3.2. Mental Health Related Quality of Life (HRQOL)
Examining the impact of five indicators separately on mental health related quality of life, results indicated that those with less than high school educational attainment reported 2 additional mentally unhealthy days per month in comparison to those with greater than high school educational attainment. Those having less than $15,000 and/or a household income between $15,000 and $45,000 had significantly more mentally unhealthy days in comparison to the referent category. Moreover, participants who live in a medium poverty area reported approximately 1.6 additional mentally unhealthy days compared to those living in low community poverty. Next, the effect of each individual SES measure (separately) along with community level SES on mental health related quality of life was examined adjusting for covariates. Low educational attainment was marginally significant () in indicating approximately 1.7 additional unhealthy days, and a medium level of community poverty was independently significant in indicating approximately 1.4 additional unhealthy days in comparison to those living in a more affluent community. With household income and community level poverty both in the model, having a household income of less than $15,000 resulted in 4 additional mentally unhealthy days, and medium level of community poverty accounted for 1 additional mentally unhealthy days in comparison to the referent group. All changes in scores were significant at the level unless otherwise noted.
The impact of individual-level and community-level SES on mentally unhealthy days was then examined using hierarchical regression analyses (Table 3). There were no significant effects in Block I; however, medium community poverty was associated with a greater number of mentally unhealthy days in Block II. This was maintained in Block III, though no other independent effects were found. The significant independent effect of medium-level community poverty remained in Block IV, though slightly attenuated. Household income was also independently significant for mentally unhealthy days; participants with an annual household income of less than $15,000 reported approximately 4 additional mentally unhealthy days in comparison to those with a household income greater than $45,000.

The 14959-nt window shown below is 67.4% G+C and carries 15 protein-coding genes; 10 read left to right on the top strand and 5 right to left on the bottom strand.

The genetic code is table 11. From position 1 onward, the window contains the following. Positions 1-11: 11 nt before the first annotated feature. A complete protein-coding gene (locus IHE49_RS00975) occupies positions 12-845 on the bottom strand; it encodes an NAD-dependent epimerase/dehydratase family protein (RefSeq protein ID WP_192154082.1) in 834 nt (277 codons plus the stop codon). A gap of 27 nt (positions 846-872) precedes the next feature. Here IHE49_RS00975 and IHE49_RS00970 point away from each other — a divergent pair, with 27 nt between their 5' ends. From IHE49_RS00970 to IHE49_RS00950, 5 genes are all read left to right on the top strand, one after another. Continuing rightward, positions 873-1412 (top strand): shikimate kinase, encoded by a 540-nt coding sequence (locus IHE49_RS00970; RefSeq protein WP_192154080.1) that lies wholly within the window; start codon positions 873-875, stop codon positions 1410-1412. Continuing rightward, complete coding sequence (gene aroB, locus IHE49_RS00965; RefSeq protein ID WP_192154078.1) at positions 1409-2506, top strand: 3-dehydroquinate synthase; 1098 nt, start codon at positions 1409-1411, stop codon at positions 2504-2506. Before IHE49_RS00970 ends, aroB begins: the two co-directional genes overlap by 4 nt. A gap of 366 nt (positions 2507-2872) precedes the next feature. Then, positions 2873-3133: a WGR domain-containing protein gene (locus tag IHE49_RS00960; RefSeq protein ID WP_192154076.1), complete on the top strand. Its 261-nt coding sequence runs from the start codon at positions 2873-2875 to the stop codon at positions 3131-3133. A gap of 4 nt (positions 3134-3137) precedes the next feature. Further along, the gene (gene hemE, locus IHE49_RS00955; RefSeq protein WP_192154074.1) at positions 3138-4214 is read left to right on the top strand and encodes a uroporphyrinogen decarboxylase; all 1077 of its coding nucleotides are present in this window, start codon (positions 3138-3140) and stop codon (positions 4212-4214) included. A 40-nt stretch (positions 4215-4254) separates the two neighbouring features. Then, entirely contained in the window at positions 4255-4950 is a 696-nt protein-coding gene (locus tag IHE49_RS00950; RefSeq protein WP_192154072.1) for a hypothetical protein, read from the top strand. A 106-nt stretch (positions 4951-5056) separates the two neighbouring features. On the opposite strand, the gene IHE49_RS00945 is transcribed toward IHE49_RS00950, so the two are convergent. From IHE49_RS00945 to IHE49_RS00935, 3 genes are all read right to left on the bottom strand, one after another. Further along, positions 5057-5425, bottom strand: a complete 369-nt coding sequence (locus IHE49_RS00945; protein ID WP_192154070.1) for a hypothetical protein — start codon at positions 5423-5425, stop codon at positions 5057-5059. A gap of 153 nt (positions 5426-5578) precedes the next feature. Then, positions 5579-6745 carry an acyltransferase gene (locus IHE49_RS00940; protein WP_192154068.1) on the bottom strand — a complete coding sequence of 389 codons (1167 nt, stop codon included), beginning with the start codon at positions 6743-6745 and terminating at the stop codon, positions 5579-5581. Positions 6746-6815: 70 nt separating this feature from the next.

Using the distribution-based method, research has indicated that a general MID for patient-reported health status outcome scales is between an effect size of 0.2 (small) and 0.5 (moderate) [46–48]. Therefore, based on the quasi-effect sizes calculated to determine MID in the CDC HRQOL change scores, mentally healthy days can be considered at or just below a MID in this study.
3.3. Depressive Symptoms
Models examining the effect of each SES measure on depressive symptoms were examined separately. Educational attainment, household income, occupation, homeownership, and community poverty all had statistically significant () associations with depressive symptoms, with changes ranging from approximately 1.66 to 8.36 points. Next, the effect of each individual SES measure along with community level SES on depressive symptoms was examined in each model, adjusting for covariates. Results were similar, however; community poverty was no longer significant in any of the models paired with the single measure of individual level SES. Lastly, the effect of all five SES measures on depressive symptoms was examined (Table 4). In Block I, both a nonmanagerial occupation and not owning a home were independently associated with an increase in depressive symptoms, and effects remain, though slightly attenuated, in Blocks II and III. Moreover, those with less than a high school education reported greater depressive symptoms relative to those with a higher educational attainment in Block III. A significant independent association with depressive symptoms persists in Block IV with household income. Those with a household income of less than $15,000 report more depressive symptoms than those with greater than $45,000. The significant independent effects of all other SES variables are eliminated with the addition of income. To our knowledge, little-to-no research has set benchmarks for MIDs specific to the CES-D measures. Based on the calculations for MID, the changes in scores have not only a statistically significant impact but a change in scores that suggest practical relevance.